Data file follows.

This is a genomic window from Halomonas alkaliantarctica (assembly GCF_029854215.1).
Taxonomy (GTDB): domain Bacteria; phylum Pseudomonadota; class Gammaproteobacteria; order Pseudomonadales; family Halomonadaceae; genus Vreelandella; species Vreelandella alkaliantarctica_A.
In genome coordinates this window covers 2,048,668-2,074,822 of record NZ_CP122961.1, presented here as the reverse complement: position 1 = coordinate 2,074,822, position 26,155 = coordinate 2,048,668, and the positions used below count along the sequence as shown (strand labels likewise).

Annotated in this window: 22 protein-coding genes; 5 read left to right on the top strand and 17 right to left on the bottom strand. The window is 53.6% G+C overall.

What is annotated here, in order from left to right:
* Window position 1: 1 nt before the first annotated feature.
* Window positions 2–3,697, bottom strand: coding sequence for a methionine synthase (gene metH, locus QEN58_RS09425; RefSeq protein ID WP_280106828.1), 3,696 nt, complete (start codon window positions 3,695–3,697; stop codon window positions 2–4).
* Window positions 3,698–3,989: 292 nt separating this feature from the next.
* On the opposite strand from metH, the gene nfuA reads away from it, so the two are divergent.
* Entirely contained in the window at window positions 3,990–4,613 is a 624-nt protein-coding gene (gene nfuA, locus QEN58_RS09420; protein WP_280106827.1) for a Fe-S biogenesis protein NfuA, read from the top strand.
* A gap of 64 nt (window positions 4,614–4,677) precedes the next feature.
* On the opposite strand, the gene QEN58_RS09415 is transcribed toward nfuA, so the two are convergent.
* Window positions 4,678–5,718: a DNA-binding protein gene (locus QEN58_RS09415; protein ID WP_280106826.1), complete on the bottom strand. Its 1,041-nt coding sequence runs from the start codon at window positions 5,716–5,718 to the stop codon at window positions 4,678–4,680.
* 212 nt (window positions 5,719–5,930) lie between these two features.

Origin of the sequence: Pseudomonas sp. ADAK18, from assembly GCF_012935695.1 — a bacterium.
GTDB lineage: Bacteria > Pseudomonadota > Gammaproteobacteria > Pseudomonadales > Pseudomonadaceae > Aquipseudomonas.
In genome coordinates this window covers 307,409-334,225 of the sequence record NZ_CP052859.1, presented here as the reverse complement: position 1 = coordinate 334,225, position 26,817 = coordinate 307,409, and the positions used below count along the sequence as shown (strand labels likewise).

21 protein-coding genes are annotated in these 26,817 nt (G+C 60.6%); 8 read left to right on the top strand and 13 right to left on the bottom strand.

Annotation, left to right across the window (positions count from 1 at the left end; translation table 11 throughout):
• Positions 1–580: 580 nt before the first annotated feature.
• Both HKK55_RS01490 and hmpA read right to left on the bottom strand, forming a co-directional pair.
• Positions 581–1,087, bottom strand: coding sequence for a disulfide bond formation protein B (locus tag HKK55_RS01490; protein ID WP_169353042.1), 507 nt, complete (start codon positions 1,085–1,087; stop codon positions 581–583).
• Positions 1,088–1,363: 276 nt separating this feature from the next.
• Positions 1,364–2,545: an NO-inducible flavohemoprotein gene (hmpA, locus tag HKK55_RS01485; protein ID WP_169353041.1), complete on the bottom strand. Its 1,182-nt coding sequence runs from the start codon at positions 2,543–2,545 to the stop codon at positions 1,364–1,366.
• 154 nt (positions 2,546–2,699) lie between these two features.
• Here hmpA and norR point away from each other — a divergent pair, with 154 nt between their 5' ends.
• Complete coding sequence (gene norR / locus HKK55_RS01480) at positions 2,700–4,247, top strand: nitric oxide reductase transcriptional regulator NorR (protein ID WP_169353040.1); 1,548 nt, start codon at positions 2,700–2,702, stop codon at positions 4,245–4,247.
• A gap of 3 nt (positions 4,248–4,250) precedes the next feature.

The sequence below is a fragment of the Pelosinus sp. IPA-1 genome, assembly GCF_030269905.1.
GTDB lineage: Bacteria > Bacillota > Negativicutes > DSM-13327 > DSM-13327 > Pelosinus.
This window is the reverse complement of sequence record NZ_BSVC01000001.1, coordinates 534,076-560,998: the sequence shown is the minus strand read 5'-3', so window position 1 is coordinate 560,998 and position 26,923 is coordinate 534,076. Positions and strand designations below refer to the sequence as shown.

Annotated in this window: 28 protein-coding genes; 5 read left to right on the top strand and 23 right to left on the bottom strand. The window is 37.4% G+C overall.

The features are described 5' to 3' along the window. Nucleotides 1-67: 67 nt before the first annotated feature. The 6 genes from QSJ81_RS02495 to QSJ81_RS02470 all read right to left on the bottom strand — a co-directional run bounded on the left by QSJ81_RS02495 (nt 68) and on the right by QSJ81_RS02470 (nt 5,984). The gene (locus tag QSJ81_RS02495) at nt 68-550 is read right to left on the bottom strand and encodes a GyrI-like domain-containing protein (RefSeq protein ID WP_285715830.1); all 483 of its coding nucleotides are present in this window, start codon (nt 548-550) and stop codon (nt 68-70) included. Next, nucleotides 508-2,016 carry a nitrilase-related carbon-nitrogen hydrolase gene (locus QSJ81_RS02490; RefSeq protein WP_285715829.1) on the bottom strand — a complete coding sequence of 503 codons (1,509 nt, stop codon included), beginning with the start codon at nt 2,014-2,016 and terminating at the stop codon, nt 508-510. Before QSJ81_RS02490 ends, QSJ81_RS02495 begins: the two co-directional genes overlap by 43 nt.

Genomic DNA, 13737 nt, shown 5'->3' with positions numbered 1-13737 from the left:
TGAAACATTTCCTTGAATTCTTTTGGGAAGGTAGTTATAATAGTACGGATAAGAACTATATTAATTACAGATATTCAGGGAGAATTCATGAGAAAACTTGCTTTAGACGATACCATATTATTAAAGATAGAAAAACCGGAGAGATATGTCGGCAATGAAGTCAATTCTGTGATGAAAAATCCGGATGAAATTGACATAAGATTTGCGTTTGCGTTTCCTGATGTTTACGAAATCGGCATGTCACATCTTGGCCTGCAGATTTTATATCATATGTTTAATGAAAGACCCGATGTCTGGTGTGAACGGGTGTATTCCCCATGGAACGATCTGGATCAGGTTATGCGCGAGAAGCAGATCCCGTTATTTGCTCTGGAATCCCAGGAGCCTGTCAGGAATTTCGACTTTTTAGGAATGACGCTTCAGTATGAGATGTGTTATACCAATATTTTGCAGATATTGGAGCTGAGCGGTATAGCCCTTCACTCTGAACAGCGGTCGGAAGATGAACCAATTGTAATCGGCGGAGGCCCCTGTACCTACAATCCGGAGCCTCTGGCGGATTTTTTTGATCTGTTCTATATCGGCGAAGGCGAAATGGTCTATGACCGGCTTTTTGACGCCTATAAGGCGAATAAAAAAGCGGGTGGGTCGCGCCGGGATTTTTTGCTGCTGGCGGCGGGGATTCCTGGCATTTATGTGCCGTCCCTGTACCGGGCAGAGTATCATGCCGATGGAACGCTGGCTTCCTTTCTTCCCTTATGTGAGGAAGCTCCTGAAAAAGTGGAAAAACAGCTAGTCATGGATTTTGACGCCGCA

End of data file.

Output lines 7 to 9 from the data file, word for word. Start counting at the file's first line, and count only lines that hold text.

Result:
* Window positions 2–3,697, bottom strand: coding sequence for a methionine synthase (gene metH, locus QEN58_RS09425; RefSeq protein ID WP_280106828.1), 3,696 nt, complete (start codon window positions 3,695–3,697; stop codon window positions 2–4).
* Window positions 3,698–3,989: 292 nt separating this feature from the next.
* On the opposite strand from metH, the gene nfuA reads away from it, so the two are divergent.